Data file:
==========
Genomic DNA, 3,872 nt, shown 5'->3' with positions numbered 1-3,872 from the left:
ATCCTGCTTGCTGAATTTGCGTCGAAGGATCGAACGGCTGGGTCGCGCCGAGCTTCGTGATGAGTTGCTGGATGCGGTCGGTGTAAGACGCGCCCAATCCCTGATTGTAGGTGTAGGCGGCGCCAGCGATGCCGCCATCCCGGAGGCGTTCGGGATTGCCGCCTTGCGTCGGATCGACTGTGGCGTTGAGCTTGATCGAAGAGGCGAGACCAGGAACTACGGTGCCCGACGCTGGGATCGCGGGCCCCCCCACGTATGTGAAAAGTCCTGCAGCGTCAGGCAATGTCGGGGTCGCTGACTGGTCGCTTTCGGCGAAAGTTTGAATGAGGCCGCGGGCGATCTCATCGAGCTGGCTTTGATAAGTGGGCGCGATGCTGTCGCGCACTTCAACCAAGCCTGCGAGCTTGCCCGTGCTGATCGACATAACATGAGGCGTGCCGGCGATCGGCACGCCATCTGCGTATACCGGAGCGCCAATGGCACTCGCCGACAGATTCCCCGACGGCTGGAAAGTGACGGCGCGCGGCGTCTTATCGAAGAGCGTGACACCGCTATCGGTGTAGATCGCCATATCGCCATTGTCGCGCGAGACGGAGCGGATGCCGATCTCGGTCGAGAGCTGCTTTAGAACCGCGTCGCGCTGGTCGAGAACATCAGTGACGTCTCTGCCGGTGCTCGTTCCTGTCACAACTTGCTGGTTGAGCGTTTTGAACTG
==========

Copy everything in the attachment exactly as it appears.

Genomic DNA, 3,872 nt, shown 5'->3' with positions numbered 1-3,872 from the left:
ATCCTGCTTGCTGAATTTGCGTCGAAGGATCGAACGGCTGGGTCGCGCCGAGCTTCGTGATGAGTTGCTGGATGCGGTCGGTGTAAGACGCGCCCAATCCCTGATTGTAGGTGTAGGCGGCGCCAGCGATGCCGCCATCCCGGAGGCGTTCGGGATTGCCGCCTTGCGTCGGATCGACTGTGGCGTTGAGCTTGATCGAAGAGGCGAGACCAGGAACTACGGTGCCCGACGCTGGGATCGCGGGCCCCCCCACGTATGTGAAAAGTCCTGCAGCGTCAGGCAATGTCGGGGTCGCTGACTGGTCGCTTTCGGCGAAAGTTTGAATGAGGCCGCGGGCGATCTCATCGAGCTGGCTTTGATAAGTGGGCGCGATGCTGTCGCGCACTTCAACCAAGCCTGCGAGCTTGCCCGTGCTGATCGACATAACATGAGGCGTGCCGGCGATCGGCACGCCATCTGCGTATACCGGAGCGCCAATGGCACTCGCCGACAGATTCCCCGACGGCTGGAAAGTGACGGCGCGCGGCGTCTTATCGAAGAGCGTGACACCGCTATCGGTGTAGATCGCCATATCGCCATTGTCGCGCGAGACGGAGCGGATGCCGATCTCGGTCGAGAGCTGCTTTAGAACCGCGTCGCGCTGGTCGAGAACATCAGTGACGTCTCTGCCGGTGCTCGTTCCTGTCACAACTTGCTGGTTGAGCGTTTTGAACTG